Alien Syndrome

Author: Phil King
Publisher: ACE
Machine: Spectrum 48K

Published in Crash #57

Alien Syndrome


Brave (and very modest) hero that you are, you have been sent to rescue ten comrades being held in a genetics lab by nasty organic mutations (who, I must admit, look remarkably like our beloved Ed after a heavy evening getting as newt-happy).

Licensed from the Sega original, Alien Syndrome is an ichor- (alien for blood) spattered romp through a Gauntlet style 'shoot first and ask questions later' game, brought to you by Softek International's new software label, Ace. And it is a surprisingly attractive conversion of the popular coin-op, which more than lives up to expectations.

Alien Syndrome

You can choose to play Ricky or Mary, two veteran alien busters with a loathing for anything slimy. So alone, or with a friend's help, you set about pulverising the bug-eyed hordes.

The time bomb set, your search begins. Your basic shot blaster is fairly effective, but doesn't quite have the spatter effect required. Searching the complex reveals weapons bays, and touching them arms you with weapons to make Rambo proud. There are lasers, bombs, flame-throwers, fire balls, and a handy little device called an option.

Option is a small robot who follows you around and protects your rump - though care must be taken when in two-player mode because both players can kill each other, and the most annoying thing is to follow a player with an option blasting away at all and sundry.

Graphically Alien Syndrome is effective, with the daring duo (this game is best played with a friend, although my 'friend' Phil King kept shooting my character when I played doubles with him) rampaging around, trying to stop the ghastly (and I do mean that in the nicest sense) aliens from practising some (usually all) of their antisocial activities.

One thing that does put me off play a little is the slightly jerky screen scrolling, but once into the game, too much is happening to worry about this.

Once all ten hostages are freed (usually with much reference to the radar maps found scattered around the complex), you must make a beeline for the exit. You're only given a short time to achieve this goal, so speed is of the essence.

Here you are faced with a large monster to be destroyed within a time limit, and as the weapon used to free your comrades is transferred to this screen, it's best to collect the most powerful one available.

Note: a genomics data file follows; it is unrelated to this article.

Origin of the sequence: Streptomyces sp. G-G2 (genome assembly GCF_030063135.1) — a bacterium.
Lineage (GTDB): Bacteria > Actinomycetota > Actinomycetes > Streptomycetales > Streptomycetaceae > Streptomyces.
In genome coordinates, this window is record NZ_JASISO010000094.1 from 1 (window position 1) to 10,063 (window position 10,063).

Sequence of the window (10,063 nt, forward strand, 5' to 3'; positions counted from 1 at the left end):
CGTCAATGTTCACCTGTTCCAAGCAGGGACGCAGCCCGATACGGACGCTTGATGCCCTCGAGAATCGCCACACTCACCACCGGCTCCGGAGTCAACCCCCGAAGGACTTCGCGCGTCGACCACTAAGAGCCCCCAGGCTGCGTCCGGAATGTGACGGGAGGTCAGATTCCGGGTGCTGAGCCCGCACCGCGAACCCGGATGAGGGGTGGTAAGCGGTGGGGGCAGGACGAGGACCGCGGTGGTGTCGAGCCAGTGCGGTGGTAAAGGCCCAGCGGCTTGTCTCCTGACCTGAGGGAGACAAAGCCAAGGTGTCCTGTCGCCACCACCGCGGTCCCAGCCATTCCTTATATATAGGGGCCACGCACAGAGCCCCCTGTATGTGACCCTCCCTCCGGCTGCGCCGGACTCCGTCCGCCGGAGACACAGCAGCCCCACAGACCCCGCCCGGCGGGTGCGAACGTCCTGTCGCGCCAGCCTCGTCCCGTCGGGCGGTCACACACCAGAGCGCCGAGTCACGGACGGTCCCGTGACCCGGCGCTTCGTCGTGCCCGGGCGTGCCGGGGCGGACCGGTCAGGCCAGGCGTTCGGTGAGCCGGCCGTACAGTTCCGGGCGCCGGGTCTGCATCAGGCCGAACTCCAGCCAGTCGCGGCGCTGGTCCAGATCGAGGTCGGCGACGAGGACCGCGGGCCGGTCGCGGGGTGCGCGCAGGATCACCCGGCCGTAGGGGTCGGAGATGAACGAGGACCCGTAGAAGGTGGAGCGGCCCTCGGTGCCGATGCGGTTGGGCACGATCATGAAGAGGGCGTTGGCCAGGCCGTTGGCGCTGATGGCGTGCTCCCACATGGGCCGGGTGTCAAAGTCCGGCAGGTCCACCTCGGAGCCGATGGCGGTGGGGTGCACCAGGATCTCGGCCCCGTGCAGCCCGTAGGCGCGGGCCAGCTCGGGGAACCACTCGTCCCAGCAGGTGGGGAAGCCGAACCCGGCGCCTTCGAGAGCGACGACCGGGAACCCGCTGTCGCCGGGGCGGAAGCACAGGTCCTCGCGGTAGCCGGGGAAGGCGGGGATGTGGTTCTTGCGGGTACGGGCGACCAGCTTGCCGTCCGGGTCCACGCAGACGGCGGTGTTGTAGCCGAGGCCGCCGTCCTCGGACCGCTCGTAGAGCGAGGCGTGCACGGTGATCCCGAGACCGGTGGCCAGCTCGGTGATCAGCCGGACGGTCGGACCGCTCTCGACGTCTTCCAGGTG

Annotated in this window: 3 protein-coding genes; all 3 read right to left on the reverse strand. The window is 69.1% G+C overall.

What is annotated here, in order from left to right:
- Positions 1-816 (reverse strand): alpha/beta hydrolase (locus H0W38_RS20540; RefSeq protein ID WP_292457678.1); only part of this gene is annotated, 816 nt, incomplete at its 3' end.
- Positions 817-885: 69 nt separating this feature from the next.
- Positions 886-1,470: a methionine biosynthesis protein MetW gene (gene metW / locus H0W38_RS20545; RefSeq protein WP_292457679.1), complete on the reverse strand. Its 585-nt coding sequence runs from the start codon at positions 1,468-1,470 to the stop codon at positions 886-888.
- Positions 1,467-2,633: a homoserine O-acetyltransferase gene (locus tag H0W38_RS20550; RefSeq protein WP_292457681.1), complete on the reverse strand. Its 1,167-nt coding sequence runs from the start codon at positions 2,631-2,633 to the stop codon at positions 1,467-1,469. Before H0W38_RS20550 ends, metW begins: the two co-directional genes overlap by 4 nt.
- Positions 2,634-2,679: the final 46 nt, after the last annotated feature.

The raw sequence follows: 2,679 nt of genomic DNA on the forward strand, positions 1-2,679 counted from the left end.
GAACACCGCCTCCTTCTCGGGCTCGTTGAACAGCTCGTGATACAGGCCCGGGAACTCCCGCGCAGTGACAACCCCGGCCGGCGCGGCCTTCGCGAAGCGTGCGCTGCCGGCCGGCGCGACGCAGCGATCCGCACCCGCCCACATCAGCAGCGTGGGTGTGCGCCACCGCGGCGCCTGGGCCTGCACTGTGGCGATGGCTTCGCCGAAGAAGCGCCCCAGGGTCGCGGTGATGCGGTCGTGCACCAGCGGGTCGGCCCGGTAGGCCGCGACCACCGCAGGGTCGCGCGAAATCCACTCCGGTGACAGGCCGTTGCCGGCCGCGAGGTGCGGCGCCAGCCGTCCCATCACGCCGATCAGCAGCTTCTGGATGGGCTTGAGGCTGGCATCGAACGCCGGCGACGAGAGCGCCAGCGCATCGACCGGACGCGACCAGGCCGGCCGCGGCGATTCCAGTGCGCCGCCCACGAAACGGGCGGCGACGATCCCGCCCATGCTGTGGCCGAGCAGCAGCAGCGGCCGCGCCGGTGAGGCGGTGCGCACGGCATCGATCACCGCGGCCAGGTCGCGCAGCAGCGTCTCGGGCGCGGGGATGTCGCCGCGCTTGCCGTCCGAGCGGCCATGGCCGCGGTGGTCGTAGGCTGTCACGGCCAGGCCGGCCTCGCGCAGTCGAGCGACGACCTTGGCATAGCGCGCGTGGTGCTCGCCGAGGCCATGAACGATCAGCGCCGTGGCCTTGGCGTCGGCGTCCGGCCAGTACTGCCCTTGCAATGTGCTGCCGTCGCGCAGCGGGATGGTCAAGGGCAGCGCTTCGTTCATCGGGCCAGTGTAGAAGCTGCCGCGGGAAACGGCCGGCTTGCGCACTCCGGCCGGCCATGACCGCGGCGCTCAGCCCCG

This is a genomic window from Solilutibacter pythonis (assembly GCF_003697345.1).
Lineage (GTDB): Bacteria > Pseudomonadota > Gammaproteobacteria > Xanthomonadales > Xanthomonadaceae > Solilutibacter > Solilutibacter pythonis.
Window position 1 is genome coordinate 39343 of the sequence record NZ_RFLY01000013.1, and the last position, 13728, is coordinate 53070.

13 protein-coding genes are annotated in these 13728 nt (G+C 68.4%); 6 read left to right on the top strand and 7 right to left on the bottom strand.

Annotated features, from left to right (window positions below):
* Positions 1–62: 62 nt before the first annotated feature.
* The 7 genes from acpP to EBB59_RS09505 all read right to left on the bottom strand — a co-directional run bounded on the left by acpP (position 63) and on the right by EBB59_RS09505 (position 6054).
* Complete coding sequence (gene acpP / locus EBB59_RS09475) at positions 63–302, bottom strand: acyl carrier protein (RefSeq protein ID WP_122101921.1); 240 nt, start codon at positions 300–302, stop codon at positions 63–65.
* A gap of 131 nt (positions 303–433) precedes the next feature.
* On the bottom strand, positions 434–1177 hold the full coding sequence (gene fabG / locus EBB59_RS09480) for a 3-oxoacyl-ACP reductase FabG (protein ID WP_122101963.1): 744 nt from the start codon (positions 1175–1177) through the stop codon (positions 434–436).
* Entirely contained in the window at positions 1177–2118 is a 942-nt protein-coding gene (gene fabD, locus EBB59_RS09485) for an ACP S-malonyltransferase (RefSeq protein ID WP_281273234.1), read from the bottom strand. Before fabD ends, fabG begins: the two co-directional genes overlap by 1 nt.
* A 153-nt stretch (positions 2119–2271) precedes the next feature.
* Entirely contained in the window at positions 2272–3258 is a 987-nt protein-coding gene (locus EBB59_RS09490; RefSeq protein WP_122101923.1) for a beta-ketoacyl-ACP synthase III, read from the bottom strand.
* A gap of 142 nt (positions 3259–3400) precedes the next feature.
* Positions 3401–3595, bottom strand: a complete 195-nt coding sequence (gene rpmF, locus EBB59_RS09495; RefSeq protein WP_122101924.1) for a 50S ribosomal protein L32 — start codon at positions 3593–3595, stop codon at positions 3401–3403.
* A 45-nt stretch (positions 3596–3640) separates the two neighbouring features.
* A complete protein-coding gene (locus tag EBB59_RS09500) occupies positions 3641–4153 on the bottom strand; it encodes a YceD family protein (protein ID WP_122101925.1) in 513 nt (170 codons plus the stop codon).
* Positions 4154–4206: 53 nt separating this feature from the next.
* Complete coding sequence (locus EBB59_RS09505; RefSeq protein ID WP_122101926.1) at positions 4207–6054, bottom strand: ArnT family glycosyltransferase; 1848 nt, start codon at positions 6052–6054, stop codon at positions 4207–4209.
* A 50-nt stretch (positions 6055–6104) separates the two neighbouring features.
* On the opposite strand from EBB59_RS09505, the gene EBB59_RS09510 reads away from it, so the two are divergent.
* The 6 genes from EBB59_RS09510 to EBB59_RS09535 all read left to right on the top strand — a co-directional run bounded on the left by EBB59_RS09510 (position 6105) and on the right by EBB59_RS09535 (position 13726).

Once this is completed it's onto the next meanie-filled screen to blast the heck out of those vile green refugees from a science fiction movie. Alien Syndrome is a very playable addition to the ageing 'if it moves, blast it' game. Nothing new, but what the hell, I like it.

MARK ... 90%

THE ESSENTIALS Joysticks: Kempston, Sinclair, Cursor Graphics: mostly monochromatic sprites, apart from the grotesque large aliens Sound: limited to simple blasting effects Options: simultaneous two-player option

Phil ... 90%

'Alien Syndrome has lost much colour in its conversion to the Spectrum, it loses nothing in gameplay. The graphics are cute and quite varied. The massive alien at the end of each level is well-drawn and its animation is surprisingly smooth as it spews forth red gunge at you (which Nick mistook for Cherry Coke...). Unfortunately 128K owners get no extra music because 48K BASIC must be selected to load the program. Nevertheless, the existing sound FX are atmospheric enough without the need for snazzy title tunes. What really makes Alien Syndrome so playable is its concept. Shooting squirming aliens is satisfying, and the half-screen scrolling makes progress more difficult than on the coin-op, as you never know what lurks ahead. Whereas the one-player game involves frantic blasting, with two players more care must be taken to avoid shooting your colleague (clumsy Caswell should watch where he's firing his bullets!). '

Nick ... 90%

'Not having played the arcade machine, I can't comment on how faithful the Spectrum conversion is, but it's a great shoot-'em-up nevertheless. The graphics are simple but clear with the best being on the grotesque mutants between levels. Having male and female characters may stop sexist remarks, and as they both have equal abilities it doesn't really make much difference which you choose. The game gets really going once past the first level, the aliens all change and the gameplay gets faster. You'll need to be quick with your fire button to survive Alien Syndrome, but it's well worth the sore fingers! '

Phil KingMark CaswellNick Roberts

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